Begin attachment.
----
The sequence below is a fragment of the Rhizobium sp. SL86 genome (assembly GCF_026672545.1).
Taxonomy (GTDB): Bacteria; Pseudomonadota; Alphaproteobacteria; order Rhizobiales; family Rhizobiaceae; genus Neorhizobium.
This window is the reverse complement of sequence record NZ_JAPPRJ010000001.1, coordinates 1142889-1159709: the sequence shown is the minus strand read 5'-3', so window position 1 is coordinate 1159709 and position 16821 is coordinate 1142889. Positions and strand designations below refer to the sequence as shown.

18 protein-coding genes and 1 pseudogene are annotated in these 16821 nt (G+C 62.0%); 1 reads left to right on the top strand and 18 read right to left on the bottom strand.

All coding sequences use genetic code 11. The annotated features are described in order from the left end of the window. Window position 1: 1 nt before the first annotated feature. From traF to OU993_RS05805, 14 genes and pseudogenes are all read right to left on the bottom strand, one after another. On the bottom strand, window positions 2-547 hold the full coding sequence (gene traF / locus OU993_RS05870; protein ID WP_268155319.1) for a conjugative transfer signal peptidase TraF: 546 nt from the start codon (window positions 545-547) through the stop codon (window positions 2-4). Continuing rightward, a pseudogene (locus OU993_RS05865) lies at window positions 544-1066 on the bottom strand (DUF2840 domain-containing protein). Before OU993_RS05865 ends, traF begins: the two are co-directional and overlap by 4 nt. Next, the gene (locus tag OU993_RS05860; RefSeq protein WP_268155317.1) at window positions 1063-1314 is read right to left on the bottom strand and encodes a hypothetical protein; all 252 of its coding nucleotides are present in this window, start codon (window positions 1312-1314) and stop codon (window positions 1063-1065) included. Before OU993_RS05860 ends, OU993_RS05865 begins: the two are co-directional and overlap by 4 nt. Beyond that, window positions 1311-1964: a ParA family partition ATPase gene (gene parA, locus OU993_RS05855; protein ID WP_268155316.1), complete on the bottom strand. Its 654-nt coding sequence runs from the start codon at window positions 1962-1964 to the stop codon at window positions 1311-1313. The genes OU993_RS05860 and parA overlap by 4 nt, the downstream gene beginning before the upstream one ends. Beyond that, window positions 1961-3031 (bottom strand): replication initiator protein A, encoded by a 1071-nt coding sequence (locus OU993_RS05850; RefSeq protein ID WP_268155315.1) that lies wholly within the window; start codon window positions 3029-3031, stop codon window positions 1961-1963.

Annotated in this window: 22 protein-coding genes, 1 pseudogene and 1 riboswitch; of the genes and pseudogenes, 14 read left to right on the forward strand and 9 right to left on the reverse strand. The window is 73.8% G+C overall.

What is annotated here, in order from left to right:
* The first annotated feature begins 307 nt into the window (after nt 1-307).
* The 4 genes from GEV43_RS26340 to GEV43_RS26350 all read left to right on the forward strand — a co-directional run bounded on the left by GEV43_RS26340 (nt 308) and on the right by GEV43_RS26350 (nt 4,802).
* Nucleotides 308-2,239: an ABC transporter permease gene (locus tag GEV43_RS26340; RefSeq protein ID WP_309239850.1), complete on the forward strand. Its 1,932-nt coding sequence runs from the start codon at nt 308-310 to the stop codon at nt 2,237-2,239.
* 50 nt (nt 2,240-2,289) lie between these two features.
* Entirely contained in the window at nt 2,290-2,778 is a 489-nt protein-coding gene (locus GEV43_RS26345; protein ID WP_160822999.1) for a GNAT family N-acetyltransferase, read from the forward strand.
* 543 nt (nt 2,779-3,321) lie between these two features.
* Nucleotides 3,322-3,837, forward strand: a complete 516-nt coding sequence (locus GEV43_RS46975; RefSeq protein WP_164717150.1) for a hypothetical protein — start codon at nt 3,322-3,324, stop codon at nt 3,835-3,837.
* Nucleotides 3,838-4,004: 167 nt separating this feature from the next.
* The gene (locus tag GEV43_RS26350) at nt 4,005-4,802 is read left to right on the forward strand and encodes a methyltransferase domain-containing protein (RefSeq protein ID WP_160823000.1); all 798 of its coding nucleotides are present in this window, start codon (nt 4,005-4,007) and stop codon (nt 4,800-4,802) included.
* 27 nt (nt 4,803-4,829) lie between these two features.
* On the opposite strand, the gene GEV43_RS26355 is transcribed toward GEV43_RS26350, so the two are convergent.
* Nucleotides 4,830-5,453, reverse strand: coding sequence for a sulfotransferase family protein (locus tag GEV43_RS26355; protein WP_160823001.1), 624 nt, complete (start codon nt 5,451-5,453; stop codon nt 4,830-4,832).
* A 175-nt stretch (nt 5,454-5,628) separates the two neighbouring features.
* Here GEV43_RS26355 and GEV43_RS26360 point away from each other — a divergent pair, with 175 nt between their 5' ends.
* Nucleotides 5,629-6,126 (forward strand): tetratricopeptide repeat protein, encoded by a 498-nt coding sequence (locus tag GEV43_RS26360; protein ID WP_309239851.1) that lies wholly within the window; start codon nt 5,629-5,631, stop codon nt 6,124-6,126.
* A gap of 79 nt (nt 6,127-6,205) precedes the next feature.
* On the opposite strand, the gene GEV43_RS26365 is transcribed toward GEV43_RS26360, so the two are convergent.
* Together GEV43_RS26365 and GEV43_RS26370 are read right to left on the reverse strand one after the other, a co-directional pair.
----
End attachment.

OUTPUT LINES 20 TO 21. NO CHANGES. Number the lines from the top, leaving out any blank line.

* A 175-nt stretch (nt 5,454-5,628) separates the two neighbouring features.
* Here GEV43_RS26355 and GEV43_RS26360 point away from each other — a divergent pair, with 175 nt between their 5' ends.